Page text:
BACKGROUND: Virtual representations of human internal anatomy are important for military applications such as protective equipment design, injury severity prediction, thermal analysis, and physiological simulations. High-fidelity volumetric models based on imaging data are typically in static postures and difficult to use in simulations of realistic mission scenarios. This study aimed to investigate a hybrid approach to reposition medical avatars that preserves internal anatomy but allows rapid repositioning of full three-dimensional (3D) meshes. METHODS: A software framework that accepts a medical avatar in a 3D tetrahedral mesh format representing 72 organs and tissues with an articulated skeleton was developed. The skeleton is automatically resized and associated to the avatar using rigging and skinning algorithms inspired by computer animation techniques. Military relevant motions were used for animations. A motion retargeting algorithm was implemented to apply animation to avatars of various sizes, and a motion blending algorithm was implemented to smoothly transition between movements. These algorithms were incorporated into a path generation tool that accepts initial, intermediate, and final coordinates of a multisegment action along with the specific motion for each segment to synthesize a realistic compound set of movements comprising the animation. RESULTS: The developed pipeline for dynamic repositioning of medical avatars was demonstrated. Various complex motions were automatically animated. Retargeting was demonstrated on models of varying sizes. Movements along a path were animated to demonstrate smooth motion transitions. Animation of the full 3D avatar mesh ran in real time on a standard desktop personal computer. The repositioning algorithm successfully preserved the shape and volume of rigid structures such as bone. CONCLUSION: The developed software leverages techniques from various disciplines to create a hybrid approach enabling real-time 3D mesh repositioning appropriate for use in simulated military missions using avatars containing a complete anatomy representation. The workflow is largely automated, enabling rapid evaluation of new mission scenarios.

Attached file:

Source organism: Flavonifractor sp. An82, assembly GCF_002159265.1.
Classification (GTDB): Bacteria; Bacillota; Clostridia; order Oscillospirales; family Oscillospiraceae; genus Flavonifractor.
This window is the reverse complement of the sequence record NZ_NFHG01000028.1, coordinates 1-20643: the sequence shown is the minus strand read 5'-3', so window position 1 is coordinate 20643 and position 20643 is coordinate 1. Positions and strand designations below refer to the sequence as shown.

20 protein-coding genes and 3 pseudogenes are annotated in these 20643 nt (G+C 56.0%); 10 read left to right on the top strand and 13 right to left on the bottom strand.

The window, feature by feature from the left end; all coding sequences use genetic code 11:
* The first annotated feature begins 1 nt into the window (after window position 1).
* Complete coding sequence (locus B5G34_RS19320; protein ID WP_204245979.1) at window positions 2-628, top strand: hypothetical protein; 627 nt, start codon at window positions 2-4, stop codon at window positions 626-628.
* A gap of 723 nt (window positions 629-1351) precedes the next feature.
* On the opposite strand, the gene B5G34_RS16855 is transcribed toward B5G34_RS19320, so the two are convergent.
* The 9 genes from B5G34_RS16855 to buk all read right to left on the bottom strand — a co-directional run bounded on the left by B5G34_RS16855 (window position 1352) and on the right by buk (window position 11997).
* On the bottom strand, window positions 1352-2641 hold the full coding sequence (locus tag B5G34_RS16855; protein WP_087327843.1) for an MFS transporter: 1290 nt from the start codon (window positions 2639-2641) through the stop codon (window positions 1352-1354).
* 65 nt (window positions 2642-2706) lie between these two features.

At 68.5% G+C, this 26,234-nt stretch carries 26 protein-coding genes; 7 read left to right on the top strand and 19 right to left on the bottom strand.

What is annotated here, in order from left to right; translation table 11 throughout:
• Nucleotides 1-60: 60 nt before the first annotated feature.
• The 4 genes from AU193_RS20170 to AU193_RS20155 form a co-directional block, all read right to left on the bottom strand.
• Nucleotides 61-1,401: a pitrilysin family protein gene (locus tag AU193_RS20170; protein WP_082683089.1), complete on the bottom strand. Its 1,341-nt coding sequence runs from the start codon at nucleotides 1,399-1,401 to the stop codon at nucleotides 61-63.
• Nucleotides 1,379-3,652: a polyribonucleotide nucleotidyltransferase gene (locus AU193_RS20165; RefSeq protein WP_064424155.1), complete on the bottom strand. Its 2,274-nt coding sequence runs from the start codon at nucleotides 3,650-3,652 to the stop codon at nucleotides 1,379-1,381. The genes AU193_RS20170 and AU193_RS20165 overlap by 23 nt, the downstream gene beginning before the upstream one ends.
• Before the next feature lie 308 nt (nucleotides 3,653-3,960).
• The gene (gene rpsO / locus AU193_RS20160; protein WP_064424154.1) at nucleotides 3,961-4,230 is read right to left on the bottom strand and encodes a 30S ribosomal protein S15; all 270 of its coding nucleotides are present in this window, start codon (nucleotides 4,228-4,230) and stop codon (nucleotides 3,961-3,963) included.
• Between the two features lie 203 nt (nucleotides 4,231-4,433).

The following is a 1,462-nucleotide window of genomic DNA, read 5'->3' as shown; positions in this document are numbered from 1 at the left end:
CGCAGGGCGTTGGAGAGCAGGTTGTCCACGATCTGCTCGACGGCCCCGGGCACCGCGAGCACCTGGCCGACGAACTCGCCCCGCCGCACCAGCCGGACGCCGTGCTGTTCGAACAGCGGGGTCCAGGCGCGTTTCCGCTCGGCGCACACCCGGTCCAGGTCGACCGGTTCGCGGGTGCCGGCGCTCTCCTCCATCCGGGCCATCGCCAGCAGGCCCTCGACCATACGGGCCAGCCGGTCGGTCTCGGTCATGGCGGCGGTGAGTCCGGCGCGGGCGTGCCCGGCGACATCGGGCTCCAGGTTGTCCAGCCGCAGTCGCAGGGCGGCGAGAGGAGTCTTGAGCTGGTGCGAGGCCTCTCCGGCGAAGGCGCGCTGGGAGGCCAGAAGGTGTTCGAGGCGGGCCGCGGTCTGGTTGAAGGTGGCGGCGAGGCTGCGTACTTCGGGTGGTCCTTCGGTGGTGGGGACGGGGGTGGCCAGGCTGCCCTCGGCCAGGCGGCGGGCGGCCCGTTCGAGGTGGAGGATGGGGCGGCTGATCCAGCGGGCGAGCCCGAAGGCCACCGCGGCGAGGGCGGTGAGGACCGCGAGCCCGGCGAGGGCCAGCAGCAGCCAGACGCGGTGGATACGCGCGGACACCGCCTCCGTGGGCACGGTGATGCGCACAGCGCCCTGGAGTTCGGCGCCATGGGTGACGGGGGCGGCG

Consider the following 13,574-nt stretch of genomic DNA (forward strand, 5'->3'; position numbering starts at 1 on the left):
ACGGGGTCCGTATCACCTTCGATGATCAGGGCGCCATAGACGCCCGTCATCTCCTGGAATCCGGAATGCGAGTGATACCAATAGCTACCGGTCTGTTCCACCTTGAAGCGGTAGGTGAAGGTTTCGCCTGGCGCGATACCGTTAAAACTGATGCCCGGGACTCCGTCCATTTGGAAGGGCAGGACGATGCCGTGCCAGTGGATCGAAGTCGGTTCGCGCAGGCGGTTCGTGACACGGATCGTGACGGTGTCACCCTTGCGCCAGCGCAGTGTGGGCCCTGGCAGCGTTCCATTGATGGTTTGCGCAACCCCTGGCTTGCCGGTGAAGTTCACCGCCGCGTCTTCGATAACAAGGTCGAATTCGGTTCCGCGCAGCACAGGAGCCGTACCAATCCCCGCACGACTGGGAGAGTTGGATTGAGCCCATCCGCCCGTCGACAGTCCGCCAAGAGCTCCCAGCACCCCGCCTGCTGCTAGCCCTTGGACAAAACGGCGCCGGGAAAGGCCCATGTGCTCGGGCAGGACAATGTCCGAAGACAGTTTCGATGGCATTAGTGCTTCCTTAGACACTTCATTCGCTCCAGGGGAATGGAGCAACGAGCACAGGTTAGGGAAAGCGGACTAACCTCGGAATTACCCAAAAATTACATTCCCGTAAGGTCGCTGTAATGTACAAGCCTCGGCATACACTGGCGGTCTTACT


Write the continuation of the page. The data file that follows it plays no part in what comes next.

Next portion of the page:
All Science Journal Classification (ASJC) codes
- Critical Care and Intensive Care Medicine